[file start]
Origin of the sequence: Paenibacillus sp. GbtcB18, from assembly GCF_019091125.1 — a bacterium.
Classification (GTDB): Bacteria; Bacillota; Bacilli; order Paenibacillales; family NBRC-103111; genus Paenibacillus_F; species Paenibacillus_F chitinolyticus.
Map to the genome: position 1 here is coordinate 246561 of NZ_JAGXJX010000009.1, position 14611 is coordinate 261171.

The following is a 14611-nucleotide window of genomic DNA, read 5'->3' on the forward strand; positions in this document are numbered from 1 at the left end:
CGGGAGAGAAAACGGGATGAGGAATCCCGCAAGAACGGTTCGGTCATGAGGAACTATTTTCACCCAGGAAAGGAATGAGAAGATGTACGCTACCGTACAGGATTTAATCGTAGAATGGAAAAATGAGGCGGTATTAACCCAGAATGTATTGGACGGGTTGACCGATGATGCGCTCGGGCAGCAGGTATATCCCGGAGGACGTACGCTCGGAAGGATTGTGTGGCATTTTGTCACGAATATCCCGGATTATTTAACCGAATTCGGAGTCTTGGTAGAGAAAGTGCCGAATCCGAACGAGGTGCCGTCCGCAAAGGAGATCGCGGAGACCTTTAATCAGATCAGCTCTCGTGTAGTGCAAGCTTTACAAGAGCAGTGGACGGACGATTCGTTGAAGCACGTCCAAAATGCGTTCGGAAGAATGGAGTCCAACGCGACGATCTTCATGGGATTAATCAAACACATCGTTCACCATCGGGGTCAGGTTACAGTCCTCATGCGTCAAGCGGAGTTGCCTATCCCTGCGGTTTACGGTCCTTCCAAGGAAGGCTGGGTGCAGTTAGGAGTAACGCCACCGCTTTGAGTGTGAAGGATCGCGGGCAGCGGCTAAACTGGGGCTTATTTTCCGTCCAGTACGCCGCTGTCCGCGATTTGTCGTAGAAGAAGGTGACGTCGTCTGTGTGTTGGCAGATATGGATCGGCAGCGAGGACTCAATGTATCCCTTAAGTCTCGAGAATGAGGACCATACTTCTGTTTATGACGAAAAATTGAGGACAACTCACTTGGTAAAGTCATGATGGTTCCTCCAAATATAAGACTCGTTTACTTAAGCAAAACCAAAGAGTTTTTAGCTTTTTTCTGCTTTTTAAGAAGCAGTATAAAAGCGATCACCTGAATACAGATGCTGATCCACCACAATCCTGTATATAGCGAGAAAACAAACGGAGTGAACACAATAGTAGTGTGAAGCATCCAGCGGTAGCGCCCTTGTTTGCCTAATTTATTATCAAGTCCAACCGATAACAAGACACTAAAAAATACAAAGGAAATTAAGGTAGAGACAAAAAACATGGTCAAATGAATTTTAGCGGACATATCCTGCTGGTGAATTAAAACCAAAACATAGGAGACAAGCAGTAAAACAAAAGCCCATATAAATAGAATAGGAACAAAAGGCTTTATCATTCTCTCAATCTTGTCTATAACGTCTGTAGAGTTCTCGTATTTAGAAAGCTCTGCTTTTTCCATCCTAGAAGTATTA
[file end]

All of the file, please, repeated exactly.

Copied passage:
Origin of the sequence: Paenibacillus sp. GbtcB18, from assembly GCF_019091125.1 — a bacterium.
Classification (GTDB): Bacteria; Bacillota; Bacilli; order Paenibacillales; family NBRC-103111; genus Paenibacillus_F; species Paenibacillus_F chitinolyticus.
Map to the genome: position 1 here is coordinate 246561 of NZ_JAGXJX010000009.1, position 14611 is coordinate 261171.

The following is a 14611-nucleotide window of genomic DNA, read 5'->3' on the forward strand; positions in this document are numbered from 1 at the left end:
CGGGAGAGAAAACGGGATGAGGAATCCCGCAAGAACGGTTCGGTCATGAGGAACTATTTTCACCCAGGAAAGGAATGAGAAGATGTACGCTACCGTACAGGATTTAATCGTAGAATGGAAAAATGAGGCGGTATTAACCCAGAATGTATTGGACGGGTTGACCGATGATGCGCTCGGGCAGCAGGTATATCCCGGAGGACGTACGCTCGGAAGGATTGTGTGGCATTTTGTCACGAATATCCCGGATTATTTAACCGAATTCGGAGTCTTGGTAGAGAAAGTGCCGAATCCGAACGAGGTGCCGTCCGCAAAGGAGATCGCGGAGACCTTTAATCAGATCAGCTCTCGTGTAGTGCAAGCTTTACAAGAGCAGTGGACGGACGATTCGTTGAAGCACGTCCAAAATGCGTTCGGAAGAATGGAGTCCAACGCGACGATCTTCATGGGATTAATCAAACACATCGTTCACCATCGGGGTCAGGTTACAGTCCTCATGCGTCAAGCGGAGTTGCCTATCCCTGCGGTTTACGGTCCTTCCAAGGAAGGCTGGGTGCAGTTAGGAGTAACGCCACCGCTTTGAGTGTGAAGGATCGCGGGCAGCGGCTAAACTGGGGCTTATTTTCCGTCCAGTACGCCGCTGTCCGCGATTTGTCGTAGAAGAAGGTGACGTCGTCTGTGTGTTGGCAGATATGGATCGGCAGCGAGGACTCAATGTATCCCTTAAGTCTCGAGAATGAGGACCATACTTCTGTTTATGACGAAAAATTGAGGACAACTCACTTGGTAAAGTCATGATGGTTCCTCCAAATATAAGACTCGTTTACTTAAGCAAAACCAAAGAGTTTTTAGCTTTTTTCTGCTTTTTAAGAAGCAGTATAAAAGCGATCACCTGAATACAGATGCTGATCCACCACAATCCTGTATATAGCGAGAAAACAAACGGAGTGAACACAATAGTAGTGTGAAGCATCCAGCGGTAGCGCCCTTGTTTGCCTAATTTATTATCAAGTCCAACCGATAACAAGACACTAAAAAATACAAAGGAAATTAAGGTAGAGACAAAAAACATGGTCAAATGAATTTTAGCGGACATATCCTGCTGGTGAATTAAAACCAAAACATAGGAGACAAGCAGTAAAACAAAAGCCCATATAAATAGAATAGGAACAAAAGGCTTTATCATTCTCTCAATCTTGTCTATAACGTCTGTAGAGTTCTCGTATTTAGAAAGCTCTGCTTTTTCCATCCTAGAAGTATTA